Third, the roads should have fees and receipts from right-of-way users i.e. fibre-optic providers, mobile telecom providers, etc. The Asset holders will have the right to collect these fees.
Finally, the roads will have billboards and hoardings, electronic display points, display advertising on electric poles etc. The revenues from these (from transparent auction program) should be transferred to the Asset owners.
At entry points, it should also house facility for customs clearance allowing for cleared cargo to move to ship directly.
Cost side improvements
Expectations from NHAI are three-fold. For projects where connectivity is the goal, they keep the costs low and execute the project within budgeted expenses. For projects which are revenue generating, they are expected to meet and possibly exceed revenue targets. When such projects are managed within budgeted costs then it should improve profitability for each of these projects. The third type of projects, termed as build-and-it-shall-come projects, need a phased design with plans to take it from a connectivity-type project to a revenue earning project.
In general, the way to reduce costs is to create empowered teams, fair and transparent process open for public scrutiny and close monitoring. Thus, all the data should be uploaded to publicly accessible website. This data has nothing confidential that it needs to be hidden.
Always, attribution helps better than audits and checks. The entire project till it is sold to InvITs should be handled by one officer who is known publicly. If he does good job, people will say it. If there is corruption, take decisive and drastic steps against such officials.
Under these principles NHAI should create specialist teams for land acquisition, for tendering, quality control, for monitoring and audits, for sale of assets, national level auction (like IRCTC type). All processes and data should be transparent.
NHAI should pursue land acquisition by agreement in right earnest. This should ideally reduce cost of land acquisition and eliminate delays in acquiring land. This must be done by empowered teams with transparent decision making and monitored closely.
NHAI will benefit greatly by using standard contracts with explicit terms. If such contracts are publicly disclosed and debated, terms settled, it will speed up contract signing, dispute resolution avoiding delays and costs.
It will be beneficial to settle the older contract disputes quickly. This requires empowerment of clean officials and removing the corrupt ones.
NHAI should start reporting the financials in the form similar to GAAP for government entities.
Regulatory Improvements for Better Exits
The exit vehicles can be of two types—InvITS or TOT operators. The regulatory mechanism should allow creating Infrastructure investment trust to hold the assets for fixed terms of say 15 years after which these assets are transferred back to NHAI. These trusts have to pay out 100% of their net earnings to shareholders (like REITs). Their taxation and levies should be clear.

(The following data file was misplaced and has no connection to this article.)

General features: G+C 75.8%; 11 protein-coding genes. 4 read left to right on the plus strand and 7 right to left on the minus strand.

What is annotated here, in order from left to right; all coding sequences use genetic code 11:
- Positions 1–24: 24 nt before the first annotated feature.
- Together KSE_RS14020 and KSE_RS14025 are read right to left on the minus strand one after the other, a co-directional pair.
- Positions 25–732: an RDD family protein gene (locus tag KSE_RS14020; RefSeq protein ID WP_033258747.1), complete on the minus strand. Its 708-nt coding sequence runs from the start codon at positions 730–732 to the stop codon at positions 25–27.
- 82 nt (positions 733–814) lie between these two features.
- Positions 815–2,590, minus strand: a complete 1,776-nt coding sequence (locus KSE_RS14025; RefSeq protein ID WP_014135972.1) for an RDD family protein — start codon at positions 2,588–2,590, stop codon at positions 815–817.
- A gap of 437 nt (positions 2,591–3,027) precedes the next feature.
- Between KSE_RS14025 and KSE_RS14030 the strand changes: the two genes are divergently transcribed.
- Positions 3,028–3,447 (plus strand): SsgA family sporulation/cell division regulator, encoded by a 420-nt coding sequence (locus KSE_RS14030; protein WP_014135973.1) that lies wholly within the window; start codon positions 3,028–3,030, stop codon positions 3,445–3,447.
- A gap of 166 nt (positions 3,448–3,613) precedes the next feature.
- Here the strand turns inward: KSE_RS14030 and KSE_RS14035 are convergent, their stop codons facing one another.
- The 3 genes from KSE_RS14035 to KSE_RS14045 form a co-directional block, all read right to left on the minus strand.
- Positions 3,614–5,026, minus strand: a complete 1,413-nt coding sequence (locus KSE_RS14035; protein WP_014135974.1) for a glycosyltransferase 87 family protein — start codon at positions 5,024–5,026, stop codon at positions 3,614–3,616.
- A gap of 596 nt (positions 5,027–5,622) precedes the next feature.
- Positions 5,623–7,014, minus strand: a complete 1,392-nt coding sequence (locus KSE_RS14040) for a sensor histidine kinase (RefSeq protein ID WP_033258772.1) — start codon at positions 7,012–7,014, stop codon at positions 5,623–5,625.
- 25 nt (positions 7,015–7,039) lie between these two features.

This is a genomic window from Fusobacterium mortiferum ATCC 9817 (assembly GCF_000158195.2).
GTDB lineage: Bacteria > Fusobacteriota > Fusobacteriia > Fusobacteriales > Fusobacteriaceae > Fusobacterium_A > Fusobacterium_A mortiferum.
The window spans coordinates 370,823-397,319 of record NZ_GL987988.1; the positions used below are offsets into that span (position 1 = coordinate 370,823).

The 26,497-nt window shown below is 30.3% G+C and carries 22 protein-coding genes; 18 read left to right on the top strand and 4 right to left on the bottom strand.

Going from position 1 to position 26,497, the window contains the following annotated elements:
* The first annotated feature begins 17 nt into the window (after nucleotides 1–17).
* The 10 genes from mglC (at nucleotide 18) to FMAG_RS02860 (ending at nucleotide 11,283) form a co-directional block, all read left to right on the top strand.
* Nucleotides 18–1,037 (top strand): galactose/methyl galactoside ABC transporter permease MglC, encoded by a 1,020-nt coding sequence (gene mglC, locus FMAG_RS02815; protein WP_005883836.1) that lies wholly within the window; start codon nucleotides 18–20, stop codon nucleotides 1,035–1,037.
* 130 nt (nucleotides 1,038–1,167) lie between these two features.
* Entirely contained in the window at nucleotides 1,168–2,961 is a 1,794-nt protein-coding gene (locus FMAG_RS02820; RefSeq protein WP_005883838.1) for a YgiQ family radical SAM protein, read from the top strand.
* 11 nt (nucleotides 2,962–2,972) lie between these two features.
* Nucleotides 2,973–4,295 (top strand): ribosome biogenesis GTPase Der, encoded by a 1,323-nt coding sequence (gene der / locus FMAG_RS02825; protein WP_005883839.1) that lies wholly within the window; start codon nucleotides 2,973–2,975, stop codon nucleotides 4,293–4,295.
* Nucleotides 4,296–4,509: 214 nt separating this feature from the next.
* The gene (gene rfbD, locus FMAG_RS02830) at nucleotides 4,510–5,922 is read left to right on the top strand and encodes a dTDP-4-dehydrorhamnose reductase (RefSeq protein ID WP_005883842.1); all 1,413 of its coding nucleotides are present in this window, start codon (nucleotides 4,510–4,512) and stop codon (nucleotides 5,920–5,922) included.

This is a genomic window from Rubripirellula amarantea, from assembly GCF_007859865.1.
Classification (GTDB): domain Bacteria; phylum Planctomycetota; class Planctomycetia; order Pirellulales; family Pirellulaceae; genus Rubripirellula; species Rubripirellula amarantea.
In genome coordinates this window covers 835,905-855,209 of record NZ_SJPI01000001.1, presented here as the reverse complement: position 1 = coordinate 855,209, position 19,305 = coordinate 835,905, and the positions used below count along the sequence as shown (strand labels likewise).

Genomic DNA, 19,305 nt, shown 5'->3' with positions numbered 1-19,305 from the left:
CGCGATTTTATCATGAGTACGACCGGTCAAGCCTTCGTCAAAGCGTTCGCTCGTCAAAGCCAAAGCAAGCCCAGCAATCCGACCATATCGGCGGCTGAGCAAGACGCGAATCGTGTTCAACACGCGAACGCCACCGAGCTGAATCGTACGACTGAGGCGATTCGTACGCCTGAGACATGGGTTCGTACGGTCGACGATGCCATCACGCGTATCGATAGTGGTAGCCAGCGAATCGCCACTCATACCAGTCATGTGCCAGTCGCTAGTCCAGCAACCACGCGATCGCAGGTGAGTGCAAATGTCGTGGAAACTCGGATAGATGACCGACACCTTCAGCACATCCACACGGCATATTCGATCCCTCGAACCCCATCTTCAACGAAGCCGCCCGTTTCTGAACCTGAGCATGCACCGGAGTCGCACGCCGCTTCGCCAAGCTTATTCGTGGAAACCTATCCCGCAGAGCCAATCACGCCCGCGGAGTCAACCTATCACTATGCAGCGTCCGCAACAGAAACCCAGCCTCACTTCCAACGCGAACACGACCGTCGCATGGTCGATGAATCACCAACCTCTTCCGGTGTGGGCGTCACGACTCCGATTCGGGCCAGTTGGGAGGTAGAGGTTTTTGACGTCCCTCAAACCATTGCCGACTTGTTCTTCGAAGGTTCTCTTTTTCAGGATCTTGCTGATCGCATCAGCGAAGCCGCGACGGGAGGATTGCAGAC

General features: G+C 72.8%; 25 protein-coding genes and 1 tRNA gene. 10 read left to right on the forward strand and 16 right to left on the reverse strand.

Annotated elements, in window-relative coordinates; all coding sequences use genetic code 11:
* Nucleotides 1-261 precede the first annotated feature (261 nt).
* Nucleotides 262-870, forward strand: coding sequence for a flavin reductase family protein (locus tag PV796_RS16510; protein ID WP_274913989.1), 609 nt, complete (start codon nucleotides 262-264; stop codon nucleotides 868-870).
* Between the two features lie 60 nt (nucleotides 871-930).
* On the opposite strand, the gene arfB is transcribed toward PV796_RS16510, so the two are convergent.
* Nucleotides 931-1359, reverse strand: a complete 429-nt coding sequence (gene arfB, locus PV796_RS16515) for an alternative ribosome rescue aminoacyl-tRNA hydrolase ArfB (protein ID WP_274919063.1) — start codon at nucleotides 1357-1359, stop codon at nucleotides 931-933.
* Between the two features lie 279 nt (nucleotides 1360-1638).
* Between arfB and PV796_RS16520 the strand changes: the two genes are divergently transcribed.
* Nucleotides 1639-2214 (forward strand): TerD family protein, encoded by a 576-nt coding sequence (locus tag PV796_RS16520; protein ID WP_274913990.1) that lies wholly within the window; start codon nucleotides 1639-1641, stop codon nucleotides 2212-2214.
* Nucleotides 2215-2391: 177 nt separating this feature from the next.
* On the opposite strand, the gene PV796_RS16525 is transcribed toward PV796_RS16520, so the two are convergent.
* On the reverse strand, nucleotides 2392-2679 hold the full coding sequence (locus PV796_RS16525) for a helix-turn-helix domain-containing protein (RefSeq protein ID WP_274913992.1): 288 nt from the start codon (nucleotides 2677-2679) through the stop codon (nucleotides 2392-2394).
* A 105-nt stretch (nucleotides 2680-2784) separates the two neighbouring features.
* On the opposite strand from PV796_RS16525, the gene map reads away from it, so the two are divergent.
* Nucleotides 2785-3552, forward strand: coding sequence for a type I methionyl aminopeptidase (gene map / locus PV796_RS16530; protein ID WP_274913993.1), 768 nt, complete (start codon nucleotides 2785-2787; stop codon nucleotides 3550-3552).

If the plan detailed in these articles is followed there should be no dearth of private players interest to create InvITs or TOT operators. It is critical that government money is not used to create pseudo-InvITs or TOT operators taking capital from government entities like LIC etc. Such window-dressing create unwarranted apprehension of mistrust.
Finally, we need to create a talent pool of infrastructure experts who can help mitigate infrastructure project risks. Their learnings should be leveraged for all types of infra projects. Previously, such infrastructure experts were available as part of
The objective of this series of articles is to make NHAI a self-sustaining entity where it has the financial bandwidth to undertake road and transportation projects. It should not require additional funds from the budget, i.e. taxpayers should not be required to contribute any more capital to NHAI. Second, it should start giving a return on the capital already invested.
I have highlighted only some critical missing pieces that should help NHAI in particular but infrastructure development in general. The recommendations are not exhaustive. However, these recommendations will definitely make NHAI leaner and self-sustaining positive contributor to the exchequer that we expect it to be. I am confident that if there is political will and innovative oversight, solving NHAI will pave the way for profitable infrastructure development in India.
(This is final part of a six-part series.)
You may also want to read…
The NHAI Crisis Part 1: How many roads do we need?
The NHAI Crisis Part 2: Making Roads the Right Way!
The NHAI Crisis Part 3: What is wrong with NHAI?
The NHAI Crisis Part 4: The Problem with NHAI's Financials
The NHAI Crisis Part 5: The Tolling and Revenue puzzle!
(Rahul Prakash Deodhar is a private investor and Advocate, Bombay High Court. He can be reached at [email protected], on twitter at @rahuldeodhar or at his website www.rahuldeodhar.com.)